• Erasing the Thin Blue Line: An Indigenous Proposal

    Author(s):
    Matthew Fletcher
    Date:
    2021
    Group(s):
    Michigan State Law Review
    Subject(s):
    Law, Indigenous peoples, Indians of North America, Police
    Item Type:
    Article
    Permanent URL:
    https://doi.org/10.17613/3f6z-e594
    Abstract:
    My earliest interaction with the police came in September 1976 when I was four.1 My mom, who is Anishinaabe, and dad, who is white, had driven us in our small car all the way up north from southwest Michigan where we lived to take a quick camping trip north of Sault Ste. Marie, Ontario. At the border, the police separated my mother from us and interrogated her about the validity of my that extremely intimidating encounter, the police turned to the rest of us and our vehicle. They removed our suitcases from the car and dumped the contents on the road. They removed the back seat and contents of the glove compartment. They walked dogs through the front and back seats, inspected under the hood, and inspected the vehicle’s undercarriage. After a while, they found nothing incriminating and casually welcomed us into Canada. But they forced us to repack our luggage and put our car back together. And they told us to hurry it up.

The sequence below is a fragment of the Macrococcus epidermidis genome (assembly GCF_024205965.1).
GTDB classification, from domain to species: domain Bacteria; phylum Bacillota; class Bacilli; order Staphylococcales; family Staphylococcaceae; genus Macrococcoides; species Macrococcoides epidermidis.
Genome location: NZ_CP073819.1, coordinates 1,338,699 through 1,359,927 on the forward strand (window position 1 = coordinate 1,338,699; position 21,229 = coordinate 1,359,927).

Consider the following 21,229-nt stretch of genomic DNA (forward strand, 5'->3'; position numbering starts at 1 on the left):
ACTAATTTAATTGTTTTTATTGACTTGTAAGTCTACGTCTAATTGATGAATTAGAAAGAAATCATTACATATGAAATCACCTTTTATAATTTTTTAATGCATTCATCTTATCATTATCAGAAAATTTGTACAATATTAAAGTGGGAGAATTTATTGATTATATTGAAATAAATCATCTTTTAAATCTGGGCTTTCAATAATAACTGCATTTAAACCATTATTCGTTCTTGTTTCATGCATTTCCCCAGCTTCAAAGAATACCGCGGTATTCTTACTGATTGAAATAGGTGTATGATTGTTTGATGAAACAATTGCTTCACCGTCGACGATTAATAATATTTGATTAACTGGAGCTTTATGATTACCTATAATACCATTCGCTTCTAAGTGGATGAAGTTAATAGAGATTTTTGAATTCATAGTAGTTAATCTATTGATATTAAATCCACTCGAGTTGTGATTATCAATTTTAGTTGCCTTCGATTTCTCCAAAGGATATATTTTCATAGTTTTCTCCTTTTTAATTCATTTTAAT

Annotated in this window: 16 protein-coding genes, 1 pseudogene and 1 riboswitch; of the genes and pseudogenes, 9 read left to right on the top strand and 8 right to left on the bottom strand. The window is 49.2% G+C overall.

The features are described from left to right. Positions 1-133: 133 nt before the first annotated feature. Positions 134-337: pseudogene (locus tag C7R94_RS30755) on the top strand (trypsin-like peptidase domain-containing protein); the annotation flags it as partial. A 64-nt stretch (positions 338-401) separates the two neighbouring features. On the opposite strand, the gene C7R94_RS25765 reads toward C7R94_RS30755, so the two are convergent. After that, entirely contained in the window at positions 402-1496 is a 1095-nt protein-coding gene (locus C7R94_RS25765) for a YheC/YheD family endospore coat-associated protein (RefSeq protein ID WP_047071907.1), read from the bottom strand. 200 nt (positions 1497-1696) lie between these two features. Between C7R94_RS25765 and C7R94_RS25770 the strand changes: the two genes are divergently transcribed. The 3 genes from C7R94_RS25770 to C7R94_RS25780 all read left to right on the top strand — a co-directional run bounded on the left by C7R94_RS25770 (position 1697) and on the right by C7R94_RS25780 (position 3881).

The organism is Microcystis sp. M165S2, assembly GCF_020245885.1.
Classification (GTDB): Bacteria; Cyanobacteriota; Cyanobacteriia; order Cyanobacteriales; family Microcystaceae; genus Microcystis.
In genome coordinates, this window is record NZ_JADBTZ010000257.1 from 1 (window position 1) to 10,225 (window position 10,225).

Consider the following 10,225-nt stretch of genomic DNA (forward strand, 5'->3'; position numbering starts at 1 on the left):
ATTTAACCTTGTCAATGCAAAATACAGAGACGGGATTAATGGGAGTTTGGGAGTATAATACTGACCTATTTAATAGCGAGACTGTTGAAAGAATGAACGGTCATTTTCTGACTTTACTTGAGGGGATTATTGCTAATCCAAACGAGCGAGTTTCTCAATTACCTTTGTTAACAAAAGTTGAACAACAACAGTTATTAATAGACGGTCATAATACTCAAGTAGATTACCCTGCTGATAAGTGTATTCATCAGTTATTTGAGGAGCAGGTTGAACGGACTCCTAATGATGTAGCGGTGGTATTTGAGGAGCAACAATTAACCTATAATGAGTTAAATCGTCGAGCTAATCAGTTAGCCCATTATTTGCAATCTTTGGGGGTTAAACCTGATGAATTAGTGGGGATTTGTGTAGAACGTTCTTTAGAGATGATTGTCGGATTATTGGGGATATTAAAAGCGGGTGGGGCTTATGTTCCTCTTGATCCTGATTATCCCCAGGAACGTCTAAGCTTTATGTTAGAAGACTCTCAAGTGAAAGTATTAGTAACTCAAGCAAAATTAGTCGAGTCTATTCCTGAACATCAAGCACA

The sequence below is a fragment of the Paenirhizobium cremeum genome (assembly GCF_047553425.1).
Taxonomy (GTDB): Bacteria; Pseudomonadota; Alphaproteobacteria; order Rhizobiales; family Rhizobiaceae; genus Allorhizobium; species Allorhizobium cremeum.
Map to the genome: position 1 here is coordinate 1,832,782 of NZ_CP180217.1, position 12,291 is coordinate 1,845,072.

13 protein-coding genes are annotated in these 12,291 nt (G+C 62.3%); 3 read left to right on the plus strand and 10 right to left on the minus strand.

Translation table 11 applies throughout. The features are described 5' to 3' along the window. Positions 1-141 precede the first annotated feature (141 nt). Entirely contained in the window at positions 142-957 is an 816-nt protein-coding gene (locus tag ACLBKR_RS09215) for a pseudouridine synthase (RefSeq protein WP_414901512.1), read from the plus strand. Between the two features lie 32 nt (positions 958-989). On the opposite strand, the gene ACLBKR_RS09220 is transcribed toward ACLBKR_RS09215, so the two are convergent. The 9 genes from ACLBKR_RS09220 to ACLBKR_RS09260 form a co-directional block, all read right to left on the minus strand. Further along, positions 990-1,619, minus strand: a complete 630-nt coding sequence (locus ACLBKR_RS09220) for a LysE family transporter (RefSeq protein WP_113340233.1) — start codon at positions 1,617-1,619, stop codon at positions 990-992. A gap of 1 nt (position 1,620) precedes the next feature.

Metadata:
    Published as:
    Journal article    
    Status:
    Published
    Last Updated:
    4 months ago
    License:
    Attribution
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